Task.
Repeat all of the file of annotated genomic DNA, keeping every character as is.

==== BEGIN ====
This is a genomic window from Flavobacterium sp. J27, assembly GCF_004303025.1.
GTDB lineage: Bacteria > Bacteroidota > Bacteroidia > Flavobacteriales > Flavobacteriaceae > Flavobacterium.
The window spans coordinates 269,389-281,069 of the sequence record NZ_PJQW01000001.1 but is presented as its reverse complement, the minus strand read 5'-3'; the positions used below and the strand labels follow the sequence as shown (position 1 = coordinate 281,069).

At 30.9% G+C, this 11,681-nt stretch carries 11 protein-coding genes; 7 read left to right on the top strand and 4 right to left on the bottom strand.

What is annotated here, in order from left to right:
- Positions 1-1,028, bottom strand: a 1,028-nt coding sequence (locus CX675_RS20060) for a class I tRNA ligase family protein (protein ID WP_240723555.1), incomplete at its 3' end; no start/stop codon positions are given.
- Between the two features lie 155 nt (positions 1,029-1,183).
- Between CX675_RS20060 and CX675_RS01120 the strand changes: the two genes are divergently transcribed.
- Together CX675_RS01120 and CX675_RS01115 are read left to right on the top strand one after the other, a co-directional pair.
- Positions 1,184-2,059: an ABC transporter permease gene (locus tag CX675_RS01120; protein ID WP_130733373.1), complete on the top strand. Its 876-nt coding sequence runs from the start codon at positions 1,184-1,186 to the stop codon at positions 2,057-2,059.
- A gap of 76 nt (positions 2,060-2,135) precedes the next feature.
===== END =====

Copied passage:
This is a genomic window from Flavobacterium sp. J27, assembly GCF_004303025.1.
GTDB lineage: Bacteria > Bacteroidota > Bacteroidia > Flavobacteriales > Flavobacteriaceae > Flavobacterium.
The window spans coordinates 269,389-281,069 of the sequence record NZ_PJQW01000001.1 but is presented as its reverse complement, the minus strand read 5'-3'; the positions used below and the strand labels follow the sequence as shown (position 1 = coordinate 281,069).

At 30.9% G+C, this 11,681-nt stretch carries 11 protein-coding genes; 7 read left to right on the top strand and 4 right to left on the bottom strand.

What is annotated here, in order from left to right:
- Positions 1-1,028, bottom strand: a 1,028-nt coding sequence (locus CX675_RS20060) for a class I tRNA ligase family protein (protein ID WP_240723555.1), incomplete at its 3' end; no start/stop codon positions are given.
- Between the two features lie 155 nt (positions 1,029-1,183).
- Between CX675_RS20060 and CX675_RS01120 the strand changes: the two genes are divergently transcribed.
- Together CX675_RS01120 and CX675_RS01115 are read left to right on the top strand one after the other, a co-directional pair.
- Positions 1,184-2,059: an ABC transporter permease gene (locus tag CX675_RS01120; protein ID WP_130733373.1), complete on the top strand. Its 876-nt coding sequence runs from the start codon at positions 1,184-1,186 to the stop codon at positions 2,057-2,059.
- A gap of 76 nt (positions 2,060-2,135) precedes the next feature.